We would discuss with students questions such as: How can we be more connected with our bioregions? How does the idea of bioregionalism intersect with concepts such as food security or food sovereignty? What does bioregionalism look like in the real world? And how does bioregionalism compare and contrast to the mainstream concept of “development?”


This post will not be delving into all of these questions. Rather, how about we just start with the first one: How can we be more connected to our bioregions? The land, environment (including the celestial bodies) and culture around us? Here are 5 tips for you as you journey to engage more deeply with your own bioregion. It’s also a bit of a round-up, of sorts, of some of the projects I have gotten to do in the past year or so, in partnership with my friends.


Number 1: Take the bioregionalism quiz.

At ICADS we would present this quiz to our students, and take the quiz ourselves. It is humbling to realize that I don’t know as much about the area I live in as I would hope. But the quiz also provides a starting place for things that I need to learn, or pay attention to. Here is the quiz, which comes from Leonard Charles, et al, and taken from this great introduction to bioregionalism:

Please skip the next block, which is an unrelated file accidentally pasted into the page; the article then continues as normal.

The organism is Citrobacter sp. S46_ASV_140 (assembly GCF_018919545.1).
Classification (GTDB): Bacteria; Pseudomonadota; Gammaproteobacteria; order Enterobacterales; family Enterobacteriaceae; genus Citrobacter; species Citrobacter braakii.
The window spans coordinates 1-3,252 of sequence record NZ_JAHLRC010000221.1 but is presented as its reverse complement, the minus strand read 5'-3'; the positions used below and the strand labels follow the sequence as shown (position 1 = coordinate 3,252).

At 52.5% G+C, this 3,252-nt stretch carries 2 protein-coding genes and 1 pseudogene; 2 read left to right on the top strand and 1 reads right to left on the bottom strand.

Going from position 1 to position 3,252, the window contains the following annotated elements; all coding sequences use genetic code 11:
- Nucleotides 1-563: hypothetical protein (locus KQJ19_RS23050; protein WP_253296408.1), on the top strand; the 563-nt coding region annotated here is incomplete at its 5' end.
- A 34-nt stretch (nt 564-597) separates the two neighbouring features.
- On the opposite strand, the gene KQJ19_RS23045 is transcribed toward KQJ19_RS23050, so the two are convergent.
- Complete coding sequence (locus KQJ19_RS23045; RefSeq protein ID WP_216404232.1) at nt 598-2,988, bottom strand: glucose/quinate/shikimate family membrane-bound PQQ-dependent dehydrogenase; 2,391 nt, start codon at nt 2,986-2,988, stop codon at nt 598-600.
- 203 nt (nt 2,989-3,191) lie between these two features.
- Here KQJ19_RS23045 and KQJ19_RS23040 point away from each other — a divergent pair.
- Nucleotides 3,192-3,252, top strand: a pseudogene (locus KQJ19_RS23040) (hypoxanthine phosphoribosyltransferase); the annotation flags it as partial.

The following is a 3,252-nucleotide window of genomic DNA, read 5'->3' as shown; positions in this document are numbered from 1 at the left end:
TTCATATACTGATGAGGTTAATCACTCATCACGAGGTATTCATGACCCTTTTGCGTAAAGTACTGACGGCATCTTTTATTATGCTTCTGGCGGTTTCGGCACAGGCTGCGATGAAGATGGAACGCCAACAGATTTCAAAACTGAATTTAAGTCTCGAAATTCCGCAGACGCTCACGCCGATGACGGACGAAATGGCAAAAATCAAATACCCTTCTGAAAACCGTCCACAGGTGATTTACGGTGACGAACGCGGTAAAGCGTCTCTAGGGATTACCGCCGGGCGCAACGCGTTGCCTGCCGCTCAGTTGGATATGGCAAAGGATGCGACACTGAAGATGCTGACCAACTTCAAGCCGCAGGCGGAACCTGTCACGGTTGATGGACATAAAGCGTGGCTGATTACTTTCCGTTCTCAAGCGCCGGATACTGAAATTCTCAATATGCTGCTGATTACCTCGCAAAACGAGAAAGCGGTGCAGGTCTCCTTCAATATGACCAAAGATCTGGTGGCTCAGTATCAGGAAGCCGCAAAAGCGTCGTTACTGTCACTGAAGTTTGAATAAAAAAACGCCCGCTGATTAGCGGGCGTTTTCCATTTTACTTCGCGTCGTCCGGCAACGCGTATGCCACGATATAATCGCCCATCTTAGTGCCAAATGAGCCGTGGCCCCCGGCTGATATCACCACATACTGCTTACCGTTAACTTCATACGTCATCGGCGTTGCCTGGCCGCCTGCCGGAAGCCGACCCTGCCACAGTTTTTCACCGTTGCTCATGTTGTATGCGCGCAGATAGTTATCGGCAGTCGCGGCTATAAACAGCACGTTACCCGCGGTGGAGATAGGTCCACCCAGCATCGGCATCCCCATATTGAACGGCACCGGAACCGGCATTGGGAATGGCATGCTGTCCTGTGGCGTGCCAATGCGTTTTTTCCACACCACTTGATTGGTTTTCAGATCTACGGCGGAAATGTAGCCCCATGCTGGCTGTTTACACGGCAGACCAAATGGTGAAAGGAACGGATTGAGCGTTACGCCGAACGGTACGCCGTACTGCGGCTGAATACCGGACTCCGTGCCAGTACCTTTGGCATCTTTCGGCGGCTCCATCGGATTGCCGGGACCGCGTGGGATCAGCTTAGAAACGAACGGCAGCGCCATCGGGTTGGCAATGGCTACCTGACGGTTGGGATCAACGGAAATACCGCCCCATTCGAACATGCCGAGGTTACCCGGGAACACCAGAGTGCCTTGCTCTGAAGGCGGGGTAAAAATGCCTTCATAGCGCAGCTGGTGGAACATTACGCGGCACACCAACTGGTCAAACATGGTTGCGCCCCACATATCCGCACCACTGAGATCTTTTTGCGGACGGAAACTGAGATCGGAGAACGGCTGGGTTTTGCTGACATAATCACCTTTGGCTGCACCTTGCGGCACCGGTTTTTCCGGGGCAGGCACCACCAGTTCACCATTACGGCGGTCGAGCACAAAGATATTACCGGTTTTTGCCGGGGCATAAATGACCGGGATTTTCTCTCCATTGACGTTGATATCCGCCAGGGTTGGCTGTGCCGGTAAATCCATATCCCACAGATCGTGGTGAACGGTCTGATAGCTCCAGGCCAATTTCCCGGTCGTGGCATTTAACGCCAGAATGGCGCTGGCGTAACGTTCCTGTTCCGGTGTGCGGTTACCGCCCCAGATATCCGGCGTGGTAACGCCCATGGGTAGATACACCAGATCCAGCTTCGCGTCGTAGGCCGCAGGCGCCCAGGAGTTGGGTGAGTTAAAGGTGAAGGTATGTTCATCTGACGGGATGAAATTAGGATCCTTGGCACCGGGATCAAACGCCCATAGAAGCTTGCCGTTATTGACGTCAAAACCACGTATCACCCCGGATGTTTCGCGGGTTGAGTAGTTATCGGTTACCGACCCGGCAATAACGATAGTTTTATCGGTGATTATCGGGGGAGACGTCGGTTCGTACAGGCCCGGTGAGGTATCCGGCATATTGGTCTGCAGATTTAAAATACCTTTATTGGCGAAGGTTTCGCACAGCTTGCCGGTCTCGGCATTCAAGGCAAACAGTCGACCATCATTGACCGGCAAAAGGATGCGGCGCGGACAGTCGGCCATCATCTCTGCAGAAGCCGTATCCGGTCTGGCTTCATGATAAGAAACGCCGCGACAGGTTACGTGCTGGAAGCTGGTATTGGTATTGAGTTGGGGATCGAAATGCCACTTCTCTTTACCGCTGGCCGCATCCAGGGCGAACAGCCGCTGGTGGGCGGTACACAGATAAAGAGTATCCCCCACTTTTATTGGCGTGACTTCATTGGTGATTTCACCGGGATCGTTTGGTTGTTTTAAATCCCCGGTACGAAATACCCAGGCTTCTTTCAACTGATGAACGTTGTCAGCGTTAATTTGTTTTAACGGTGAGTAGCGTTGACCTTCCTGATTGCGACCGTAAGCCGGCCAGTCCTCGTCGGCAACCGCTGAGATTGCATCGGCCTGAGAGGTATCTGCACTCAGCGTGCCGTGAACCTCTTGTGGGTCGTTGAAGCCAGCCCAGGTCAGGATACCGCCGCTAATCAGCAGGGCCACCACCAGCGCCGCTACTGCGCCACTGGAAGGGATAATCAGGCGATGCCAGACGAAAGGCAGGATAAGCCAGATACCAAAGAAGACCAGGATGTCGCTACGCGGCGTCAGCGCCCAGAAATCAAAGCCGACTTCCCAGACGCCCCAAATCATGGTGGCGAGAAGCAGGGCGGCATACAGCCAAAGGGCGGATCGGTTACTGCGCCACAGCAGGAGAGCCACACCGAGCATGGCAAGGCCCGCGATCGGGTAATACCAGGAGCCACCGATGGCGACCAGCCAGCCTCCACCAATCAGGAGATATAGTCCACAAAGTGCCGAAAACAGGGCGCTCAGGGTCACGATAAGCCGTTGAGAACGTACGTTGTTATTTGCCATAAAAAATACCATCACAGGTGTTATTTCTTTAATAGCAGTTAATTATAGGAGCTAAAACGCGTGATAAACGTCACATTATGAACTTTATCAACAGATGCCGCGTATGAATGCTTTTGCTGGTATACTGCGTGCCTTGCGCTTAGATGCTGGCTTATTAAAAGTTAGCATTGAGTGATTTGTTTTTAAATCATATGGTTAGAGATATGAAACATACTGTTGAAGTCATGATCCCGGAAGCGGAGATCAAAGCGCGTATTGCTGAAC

A Bioregional Quiz

Can you answer the following questions about the area you live in? Each right answer adds one point to your final score. The quiz is self-assessed. If you need to cheat, take it as an indication of how well you know your own environment.


1. Trace the water you drink from precipitation to tap.

2. How many days till the moon is full? (give or take two days)

3. What soil series are you standing on?

4. What was the total rainfall in your area during June and July of last year?